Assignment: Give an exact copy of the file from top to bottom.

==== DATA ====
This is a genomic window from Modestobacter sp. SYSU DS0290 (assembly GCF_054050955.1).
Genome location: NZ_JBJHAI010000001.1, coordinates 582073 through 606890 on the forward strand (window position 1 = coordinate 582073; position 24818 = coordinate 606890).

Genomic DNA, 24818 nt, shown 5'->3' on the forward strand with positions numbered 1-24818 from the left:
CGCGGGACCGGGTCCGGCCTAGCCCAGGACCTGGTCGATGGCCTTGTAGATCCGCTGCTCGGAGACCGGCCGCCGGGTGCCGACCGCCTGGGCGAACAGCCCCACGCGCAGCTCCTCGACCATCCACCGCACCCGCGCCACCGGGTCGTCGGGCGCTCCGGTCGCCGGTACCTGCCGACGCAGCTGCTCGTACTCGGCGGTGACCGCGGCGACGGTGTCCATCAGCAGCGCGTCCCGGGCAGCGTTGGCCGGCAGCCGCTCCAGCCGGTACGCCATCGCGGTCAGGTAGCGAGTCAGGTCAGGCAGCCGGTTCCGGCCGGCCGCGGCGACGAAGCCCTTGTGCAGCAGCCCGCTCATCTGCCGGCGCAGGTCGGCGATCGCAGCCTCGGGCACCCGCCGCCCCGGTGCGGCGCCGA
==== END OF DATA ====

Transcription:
This is a genomic window from Modestobacter sp. SYSU DS0290 (assembly GCF_054050955.1).
Genome location: NZ_JBJHAI010000001.1, coordinates 582073 through 606890 on the forward strand (window position 1 = coordinate 582073; position 24818 = coordinate 606890).

Genomic DNA, 24818 nt, shown 5'->3' on the forward strand with positions numbered 1-24818 from the left:
CGCGGGACCGGGTCCGGCCTAGCCCAGGACCTGGTCGATGGCCTTGTAGATCCGCTGCTCGGAGACCGGCCGCCGGGTGCCGACCGCCTGGGCGAACAGCCCCACGCGCAGCTCCTCGACCATCCACCGCACCCGCGCCACCGGGTCGTCGGGCGCTCCGGTCGCCGGTACCTGCCGACGCAGCTGCTCGTACTCGGCGGTGACCGCGGCGACGGTGTCCATCAGCAGCGCGTCCCGGGCAGCGTTGGCCGGCAGCCGCTCCAGCCGGTACGCCATCGCGGTCAGGTAGCGAGTCAGGTCAGGCAGCCGGTTCCGGCCGGCCGCGGCGACGAAGCCCTTGTGCAGCAGCCCGCTCATCTGCCGGCGCAGGTCGGCGATCGCAGCCTCGGGCACCCGCCGCCCCGGTGCGGCGCCGA